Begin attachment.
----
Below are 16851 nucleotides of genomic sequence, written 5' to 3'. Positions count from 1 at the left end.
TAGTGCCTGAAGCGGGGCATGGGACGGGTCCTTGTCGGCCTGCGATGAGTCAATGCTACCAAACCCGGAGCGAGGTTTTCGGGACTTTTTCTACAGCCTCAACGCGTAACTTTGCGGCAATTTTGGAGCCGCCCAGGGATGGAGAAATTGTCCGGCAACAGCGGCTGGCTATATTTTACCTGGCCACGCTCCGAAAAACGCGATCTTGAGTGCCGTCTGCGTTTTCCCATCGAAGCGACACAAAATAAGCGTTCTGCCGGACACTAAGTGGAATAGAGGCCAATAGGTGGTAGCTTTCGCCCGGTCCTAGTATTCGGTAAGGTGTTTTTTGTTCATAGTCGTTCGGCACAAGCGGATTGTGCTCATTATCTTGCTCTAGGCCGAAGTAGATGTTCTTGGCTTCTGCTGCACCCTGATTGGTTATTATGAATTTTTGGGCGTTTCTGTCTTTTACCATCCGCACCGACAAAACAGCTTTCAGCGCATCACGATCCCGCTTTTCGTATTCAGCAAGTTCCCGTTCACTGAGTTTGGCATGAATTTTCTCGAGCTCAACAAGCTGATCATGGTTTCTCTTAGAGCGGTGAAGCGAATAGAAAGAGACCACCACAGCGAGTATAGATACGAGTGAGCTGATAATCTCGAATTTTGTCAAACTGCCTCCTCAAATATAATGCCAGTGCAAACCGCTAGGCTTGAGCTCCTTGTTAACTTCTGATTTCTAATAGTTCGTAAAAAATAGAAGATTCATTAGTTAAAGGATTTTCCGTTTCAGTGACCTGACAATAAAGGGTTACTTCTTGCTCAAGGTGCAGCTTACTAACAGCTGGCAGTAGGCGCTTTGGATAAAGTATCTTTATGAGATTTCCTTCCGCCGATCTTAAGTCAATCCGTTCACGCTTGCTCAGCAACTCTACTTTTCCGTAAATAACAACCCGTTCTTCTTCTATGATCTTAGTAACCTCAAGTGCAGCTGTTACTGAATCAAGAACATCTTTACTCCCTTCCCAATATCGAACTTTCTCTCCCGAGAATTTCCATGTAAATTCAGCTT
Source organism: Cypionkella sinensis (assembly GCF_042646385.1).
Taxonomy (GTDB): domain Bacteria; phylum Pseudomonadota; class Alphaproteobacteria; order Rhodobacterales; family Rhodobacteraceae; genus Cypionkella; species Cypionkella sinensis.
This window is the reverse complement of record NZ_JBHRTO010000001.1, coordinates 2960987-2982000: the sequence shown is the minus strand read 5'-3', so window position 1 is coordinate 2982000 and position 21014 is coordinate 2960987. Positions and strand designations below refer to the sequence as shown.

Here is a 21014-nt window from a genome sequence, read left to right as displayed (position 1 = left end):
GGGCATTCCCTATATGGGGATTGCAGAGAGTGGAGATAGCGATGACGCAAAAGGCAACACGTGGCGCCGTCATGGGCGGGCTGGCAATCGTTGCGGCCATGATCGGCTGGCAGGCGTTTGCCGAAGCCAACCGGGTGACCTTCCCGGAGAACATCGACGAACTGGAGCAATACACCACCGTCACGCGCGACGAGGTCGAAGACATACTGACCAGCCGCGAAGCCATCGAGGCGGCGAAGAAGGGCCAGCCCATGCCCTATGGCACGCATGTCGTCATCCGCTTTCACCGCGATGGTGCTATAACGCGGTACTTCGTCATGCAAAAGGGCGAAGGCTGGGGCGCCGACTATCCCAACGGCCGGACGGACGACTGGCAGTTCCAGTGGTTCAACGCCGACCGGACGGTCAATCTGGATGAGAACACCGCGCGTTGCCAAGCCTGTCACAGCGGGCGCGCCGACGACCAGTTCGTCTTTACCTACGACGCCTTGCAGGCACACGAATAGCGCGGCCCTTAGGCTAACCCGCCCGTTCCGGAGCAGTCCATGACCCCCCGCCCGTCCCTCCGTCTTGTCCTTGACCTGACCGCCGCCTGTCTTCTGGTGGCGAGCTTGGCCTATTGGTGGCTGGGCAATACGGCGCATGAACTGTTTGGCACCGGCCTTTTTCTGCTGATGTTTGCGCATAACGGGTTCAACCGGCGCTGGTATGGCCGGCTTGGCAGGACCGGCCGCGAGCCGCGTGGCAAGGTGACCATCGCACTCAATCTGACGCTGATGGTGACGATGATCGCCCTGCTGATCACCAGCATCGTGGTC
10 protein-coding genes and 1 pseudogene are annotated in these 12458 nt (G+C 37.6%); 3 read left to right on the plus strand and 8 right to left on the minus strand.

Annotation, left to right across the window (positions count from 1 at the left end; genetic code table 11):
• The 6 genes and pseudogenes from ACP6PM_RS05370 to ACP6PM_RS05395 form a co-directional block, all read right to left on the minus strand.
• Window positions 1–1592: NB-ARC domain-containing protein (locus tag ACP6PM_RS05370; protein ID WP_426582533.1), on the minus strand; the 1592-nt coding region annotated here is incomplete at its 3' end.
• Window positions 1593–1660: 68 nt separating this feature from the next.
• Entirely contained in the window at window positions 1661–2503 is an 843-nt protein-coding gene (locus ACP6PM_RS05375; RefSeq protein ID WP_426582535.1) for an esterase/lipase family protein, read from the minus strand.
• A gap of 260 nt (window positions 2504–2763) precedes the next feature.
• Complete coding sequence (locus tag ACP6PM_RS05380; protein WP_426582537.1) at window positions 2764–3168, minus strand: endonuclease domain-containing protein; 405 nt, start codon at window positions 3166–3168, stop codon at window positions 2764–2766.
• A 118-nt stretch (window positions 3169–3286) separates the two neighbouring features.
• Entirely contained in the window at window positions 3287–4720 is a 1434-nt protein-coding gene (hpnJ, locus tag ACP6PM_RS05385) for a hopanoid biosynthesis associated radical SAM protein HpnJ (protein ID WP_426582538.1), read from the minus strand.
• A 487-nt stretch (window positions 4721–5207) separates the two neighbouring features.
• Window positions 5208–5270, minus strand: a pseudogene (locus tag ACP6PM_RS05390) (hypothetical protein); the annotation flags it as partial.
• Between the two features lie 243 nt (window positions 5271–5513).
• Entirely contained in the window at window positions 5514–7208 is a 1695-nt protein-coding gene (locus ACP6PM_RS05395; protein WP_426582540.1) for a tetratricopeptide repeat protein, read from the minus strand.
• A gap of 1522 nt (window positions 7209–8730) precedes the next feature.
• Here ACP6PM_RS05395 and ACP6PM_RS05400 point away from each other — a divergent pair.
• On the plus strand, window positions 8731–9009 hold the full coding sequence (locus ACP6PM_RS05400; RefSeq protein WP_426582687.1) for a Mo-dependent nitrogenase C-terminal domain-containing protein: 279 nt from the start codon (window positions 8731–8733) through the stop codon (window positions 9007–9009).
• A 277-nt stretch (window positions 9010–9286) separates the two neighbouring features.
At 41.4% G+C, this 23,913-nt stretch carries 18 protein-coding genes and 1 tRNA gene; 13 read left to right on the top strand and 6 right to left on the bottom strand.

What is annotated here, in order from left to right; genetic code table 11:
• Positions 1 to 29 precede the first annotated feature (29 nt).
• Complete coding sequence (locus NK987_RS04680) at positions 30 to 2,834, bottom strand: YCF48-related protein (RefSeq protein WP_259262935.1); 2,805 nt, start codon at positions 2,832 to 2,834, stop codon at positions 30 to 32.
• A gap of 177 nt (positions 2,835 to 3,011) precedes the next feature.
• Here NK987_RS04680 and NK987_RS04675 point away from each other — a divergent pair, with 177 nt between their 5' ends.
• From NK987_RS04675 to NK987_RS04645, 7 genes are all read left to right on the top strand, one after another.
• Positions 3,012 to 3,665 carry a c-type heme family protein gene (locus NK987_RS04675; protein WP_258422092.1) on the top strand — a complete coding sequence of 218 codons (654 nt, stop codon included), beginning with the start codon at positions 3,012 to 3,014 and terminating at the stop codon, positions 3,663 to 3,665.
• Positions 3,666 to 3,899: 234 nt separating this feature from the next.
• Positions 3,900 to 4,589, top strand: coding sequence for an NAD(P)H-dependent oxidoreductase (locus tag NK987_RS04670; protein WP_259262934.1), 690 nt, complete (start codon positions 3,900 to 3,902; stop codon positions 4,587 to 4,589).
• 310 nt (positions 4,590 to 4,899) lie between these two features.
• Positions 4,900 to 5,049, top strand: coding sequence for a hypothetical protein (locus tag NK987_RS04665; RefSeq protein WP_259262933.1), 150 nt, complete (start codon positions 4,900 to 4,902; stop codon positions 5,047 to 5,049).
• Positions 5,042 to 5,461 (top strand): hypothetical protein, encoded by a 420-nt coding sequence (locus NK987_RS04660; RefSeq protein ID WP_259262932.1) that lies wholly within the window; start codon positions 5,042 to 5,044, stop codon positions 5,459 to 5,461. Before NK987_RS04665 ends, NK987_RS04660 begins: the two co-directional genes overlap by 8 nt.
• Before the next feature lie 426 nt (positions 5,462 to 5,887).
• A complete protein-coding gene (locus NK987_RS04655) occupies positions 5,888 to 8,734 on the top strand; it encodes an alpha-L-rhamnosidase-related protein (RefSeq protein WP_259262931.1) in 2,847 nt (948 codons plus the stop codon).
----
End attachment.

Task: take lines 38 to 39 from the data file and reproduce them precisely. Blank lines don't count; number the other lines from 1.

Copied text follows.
• Positions 5,042 to 5,461 (top strand): hypothetical protein, encoded by a 420-nt coding sequence (locus NK987_RS04660; RefSeq protein ID WP_259262932.1) that lies wholly within the window; start codon positions 5,042 to 5,044, stop codon positions 5,459 to 5,461. Before NK987_RS04665 ends, NK987_RS04660 begins: the two co-directional genes overlap by 8 nt.
• Before the next feature lie 426 nt (positions 5,462 to 5,887).